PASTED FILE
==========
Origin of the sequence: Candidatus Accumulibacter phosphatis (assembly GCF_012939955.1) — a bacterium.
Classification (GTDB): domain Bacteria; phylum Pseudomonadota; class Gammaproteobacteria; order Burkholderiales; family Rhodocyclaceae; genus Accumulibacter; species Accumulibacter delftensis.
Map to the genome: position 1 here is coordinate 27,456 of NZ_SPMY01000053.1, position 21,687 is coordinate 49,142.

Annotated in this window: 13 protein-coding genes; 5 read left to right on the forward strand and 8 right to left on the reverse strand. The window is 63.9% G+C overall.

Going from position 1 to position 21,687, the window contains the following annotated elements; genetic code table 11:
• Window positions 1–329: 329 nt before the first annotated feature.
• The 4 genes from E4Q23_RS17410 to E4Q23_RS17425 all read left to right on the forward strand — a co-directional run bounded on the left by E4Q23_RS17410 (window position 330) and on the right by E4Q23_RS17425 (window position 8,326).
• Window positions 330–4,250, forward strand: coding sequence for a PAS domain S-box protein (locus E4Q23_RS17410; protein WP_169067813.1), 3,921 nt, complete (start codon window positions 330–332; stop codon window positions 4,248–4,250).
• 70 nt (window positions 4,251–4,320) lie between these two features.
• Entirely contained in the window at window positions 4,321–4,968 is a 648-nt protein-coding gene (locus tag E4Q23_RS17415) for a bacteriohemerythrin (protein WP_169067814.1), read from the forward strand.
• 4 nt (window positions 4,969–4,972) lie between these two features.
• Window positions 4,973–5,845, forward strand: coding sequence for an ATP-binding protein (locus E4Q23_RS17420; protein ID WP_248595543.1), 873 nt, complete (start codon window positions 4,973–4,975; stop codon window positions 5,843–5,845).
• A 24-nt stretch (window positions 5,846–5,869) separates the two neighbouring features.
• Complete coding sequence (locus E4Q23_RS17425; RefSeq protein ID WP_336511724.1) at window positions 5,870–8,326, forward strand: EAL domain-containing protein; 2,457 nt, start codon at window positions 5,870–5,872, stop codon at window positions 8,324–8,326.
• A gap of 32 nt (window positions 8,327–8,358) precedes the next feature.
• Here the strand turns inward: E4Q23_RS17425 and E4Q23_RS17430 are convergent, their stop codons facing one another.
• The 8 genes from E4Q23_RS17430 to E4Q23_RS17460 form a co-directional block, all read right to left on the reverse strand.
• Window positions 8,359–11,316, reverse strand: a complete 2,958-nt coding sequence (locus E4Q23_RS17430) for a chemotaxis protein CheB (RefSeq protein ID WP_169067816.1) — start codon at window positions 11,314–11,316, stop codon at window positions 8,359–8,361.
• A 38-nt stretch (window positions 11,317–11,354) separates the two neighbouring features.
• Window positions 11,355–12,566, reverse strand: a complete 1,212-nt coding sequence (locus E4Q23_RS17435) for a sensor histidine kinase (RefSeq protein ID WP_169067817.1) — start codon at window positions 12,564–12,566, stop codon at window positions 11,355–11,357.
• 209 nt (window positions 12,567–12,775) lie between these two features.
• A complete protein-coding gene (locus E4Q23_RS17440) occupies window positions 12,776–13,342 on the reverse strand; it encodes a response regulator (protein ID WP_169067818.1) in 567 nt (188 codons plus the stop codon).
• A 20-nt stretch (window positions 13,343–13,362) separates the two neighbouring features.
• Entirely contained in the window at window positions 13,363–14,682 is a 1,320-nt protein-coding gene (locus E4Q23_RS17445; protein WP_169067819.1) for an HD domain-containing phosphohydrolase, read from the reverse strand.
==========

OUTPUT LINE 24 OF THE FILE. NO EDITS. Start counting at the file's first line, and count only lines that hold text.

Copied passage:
• Entirely contained in the window at window positions 13,363–14,682 is a 1,320-nt protein-coding gene (locus E4Q23_RS17445; protein WP_169067819.1) for an HD domain-containing phosphohydrolase, read from the reverse strand.